Ending the abuse
A former cutting horse champion is living the life of a legend after almost being starved to death by his former owner.
Dual Peppy was one of ten horses and four llamas discovered neglected in Colorado. The animals were living in a makeshift tomb containing the decomposing remains of 14 former stablemates. Dual Peppy was emaciated and almost unrecognizable except for the brand on his left hip.
Getting the horses out of their torture chamber wasn’t easy, but Diana Rizer and a few others never gave up. They fought for the horses until the authorities listened.
In May 2015, the stallion’s former owner, Sherri Brunzell, was found guilty of animal cruelty. The former American Quarter Horse breeder was sentenced to 60-days jail, 5-years probation, and is banned from owning horses or llamas. She appealed the judge’s sentence in November.[irp]
The judge ordered the animals be re-homed by adoption or sale, depending on the individual.
Dual Peppy’s mahogany coat reflects the sun. His muscles ripple showing no outward sign of the torture he endured. The stallion is doing great, according to his new owners.
As a part of Dual Peppy’s adoption agreement, his new owner’s identity and location remain secret after the case’s publicity. They say in a statement that he is enjoying being a horse. Dual Peppy’s days consist of horse friends, lush green pastures to graze, and lots of attention.
Where is Dual Peppy now?
updated December 2016
In an unforeseen turn of events, the woman selected by Colorado horse rescue Blue Rose Ranch, Inc. rehomed Dual Peppy with Jim Babcock.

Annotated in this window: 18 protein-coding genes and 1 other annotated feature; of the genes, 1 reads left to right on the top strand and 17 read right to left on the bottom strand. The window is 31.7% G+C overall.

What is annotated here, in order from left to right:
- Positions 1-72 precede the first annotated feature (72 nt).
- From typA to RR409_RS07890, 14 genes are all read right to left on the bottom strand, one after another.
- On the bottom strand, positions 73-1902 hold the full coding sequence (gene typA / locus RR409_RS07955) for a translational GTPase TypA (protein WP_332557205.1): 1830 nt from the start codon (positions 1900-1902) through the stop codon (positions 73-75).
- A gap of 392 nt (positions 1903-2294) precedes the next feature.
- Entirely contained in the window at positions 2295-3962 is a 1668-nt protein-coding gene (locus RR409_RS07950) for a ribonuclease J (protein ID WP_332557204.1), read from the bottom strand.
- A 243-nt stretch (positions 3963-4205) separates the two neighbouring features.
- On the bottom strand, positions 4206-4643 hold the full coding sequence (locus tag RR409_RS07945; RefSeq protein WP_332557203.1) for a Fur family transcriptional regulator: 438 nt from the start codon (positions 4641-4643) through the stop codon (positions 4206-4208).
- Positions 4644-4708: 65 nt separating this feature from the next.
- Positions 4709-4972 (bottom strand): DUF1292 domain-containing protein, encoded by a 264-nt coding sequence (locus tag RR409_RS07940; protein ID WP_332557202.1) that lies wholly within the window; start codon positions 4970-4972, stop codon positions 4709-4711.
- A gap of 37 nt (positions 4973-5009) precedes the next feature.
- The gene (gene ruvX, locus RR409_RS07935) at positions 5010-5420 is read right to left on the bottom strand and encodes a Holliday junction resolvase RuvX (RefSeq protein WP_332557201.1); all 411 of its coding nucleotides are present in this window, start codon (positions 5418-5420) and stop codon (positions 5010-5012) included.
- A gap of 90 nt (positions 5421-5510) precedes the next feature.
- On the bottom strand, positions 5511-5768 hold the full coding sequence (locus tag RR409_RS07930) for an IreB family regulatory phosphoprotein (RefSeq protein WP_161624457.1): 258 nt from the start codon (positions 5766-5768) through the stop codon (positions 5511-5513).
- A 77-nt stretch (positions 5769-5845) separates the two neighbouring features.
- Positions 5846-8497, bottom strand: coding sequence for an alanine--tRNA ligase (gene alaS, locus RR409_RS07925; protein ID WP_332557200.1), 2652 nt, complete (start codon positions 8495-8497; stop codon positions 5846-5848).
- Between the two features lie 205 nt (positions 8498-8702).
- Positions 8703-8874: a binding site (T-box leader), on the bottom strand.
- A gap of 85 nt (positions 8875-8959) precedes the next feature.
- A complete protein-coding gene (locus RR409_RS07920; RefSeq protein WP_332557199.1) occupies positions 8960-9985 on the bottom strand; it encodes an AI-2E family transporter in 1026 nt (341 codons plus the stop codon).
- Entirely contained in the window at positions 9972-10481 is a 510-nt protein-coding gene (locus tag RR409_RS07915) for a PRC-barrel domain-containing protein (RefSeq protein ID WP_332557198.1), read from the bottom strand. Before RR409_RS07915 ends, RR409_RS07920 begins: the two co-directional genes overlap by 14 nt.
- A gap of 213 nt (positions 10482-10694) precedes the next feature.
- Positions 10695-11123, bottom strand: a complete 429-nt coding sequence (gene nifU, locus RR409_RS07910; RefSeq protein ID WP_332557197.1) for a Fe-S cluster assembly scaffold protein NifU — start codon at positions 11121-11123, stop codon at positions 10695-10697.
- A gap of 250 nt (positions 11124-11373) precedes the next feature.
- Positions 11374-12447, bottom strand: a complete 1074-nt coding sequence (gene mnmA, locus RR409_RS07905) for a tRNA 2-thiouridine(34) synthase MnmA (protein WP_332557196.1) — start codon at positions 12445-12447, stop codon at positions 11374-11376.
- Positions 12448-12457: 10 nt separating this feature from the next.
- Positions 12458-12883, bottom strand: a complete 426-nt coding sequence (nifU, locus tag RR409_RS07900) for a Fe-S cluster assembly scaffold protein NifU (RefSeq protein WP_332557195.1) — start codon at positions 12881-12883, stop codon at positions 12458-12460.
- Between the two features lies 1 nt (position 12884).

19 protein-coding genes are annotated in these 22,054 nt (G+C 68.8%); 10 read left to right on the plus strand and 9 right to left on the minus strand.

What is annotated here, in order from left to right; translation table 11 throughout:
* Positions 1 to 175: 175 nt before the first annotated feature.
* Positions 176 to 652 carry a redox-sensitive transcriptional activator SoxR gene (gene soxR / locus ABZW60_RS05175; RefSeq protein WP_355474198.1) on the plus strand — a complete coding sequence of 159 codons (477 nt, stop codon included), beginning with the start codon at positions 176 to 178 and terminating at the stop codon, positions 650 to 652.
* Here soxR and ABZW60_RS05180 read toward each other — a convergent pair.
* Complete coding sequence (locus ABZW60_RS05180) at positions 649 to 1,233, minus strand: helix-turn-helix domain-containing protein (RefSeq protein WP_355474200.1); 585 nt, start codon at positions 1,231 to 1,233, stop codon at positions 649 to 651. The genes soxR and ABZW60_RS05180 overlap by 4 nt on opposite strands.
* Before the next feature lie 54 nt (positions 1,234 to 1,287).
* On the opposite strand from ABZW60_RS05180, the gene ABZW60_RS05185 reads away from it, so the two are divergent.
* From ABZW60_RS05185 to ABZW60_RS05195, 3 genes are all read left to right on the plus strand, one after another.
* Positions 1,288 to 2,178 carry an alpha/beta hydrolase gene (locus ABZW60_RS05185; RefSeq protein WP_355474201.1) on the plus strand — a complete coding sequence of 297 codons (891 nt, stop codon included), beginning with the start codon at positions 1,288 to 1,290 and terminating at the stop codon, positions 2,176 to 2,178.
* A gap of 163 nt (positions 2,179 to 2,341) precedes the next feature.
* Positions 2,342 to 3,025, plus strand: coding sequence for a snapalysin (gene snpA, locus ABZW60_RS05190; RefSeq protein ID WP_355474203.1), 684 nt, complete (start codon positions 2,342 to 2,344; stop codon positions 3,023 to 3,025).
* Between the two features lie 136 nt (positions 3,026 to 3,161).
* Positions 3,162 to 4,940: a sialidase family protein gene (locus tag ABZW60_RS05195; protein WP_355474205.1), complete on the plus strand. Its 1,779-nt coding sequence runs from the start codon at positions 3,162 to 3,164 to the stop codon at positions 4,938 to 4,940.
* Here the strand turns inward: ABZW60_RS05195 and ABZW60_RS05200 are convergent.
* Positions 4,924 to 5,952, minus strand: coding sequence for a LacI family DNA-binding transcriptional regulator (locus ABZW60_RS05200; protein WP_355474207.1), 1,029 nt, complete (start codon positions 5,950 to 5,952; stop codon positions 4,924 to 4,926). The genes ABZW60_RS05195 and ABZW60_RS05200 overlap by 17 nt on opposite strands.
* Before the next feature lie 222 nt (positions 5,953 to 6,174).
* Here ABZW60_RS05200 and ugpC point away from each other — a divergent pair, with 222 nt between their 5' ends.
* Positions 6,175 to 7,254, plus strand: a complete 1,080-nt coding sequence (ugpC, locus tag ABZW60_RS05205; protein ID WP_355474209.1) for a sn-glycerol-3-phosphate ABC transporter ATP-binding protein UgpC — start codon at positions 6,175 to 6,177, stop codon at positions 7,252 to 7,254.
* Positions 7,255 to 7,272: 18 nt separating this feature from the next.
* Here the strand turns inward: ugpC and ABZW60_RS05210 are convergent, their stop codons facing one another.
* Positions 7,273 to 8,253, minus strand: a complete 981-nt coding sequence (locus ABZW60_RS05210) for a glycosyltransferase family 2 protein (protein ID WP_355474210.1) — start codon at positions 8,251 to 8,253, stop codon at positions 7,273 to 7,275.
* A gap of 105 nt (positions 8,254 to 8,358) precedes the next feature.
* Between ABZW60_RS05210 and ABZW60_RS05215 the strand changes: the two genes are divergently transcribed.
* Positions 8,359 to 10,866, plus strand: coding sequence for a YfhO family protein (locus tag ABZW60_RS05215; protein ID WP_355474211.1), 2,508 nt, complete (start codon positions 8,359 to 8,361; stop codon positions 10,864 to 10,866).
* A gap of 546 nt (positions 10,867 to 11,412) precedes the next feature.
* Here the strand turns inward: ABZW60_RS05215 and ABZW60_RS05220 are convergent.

Blue Rose Ranch’s Executive Directors John and Cheryl Webb selected Hudson resident Christi Fontaine to “adopt” Dual Peppy in September 2015. A year later, Fontaine had not paid off Dual Peppy’s “adoption” fee with $1450 remaining.
Fontaine claims she did not sell Dual Peppy, but that Babcock took over the final payment and she gave him the aged stallion. Babcock of Babcock Ranch in Sanger, TX, has a history with the horse and says he intends to let him be a horse despite breeding rumors.
We contacted Cheryl Webb of Blue Rose Ranch, but she hung up when she was asked: “what good is a contract if you aren’t going to enforce it?” Just prior, Webb said the rescue would not pursue legal action against Fontaine for breaking the written horse adoption contract.
Webb also refused to share the adoption contract with us.
As a result of Cheryl Webb hanging up during our conversation, it is unclear what the Springfield horse rescue’s vetting process entails, leading to Fontaine’s selection as Dual Peppy’s adopter. It is unknown why any adopter is allowed to “finance” or pay an “adoption fee” over time, but it begs the question what was the fee?
And at what point does an adoption fee become a sales tag?
Accordingly, why was Dual Peppy’s fee so high? He was already rehabbed by the Dumb Friends League Harmony Equine Center before his September 2015 release to Blue Rose Ranch.
Blue Rose Ranch posted the below statement on Facebook, which remains online. Non-profit horse rescues have an obligation to be transparent and accountable regarding their actions.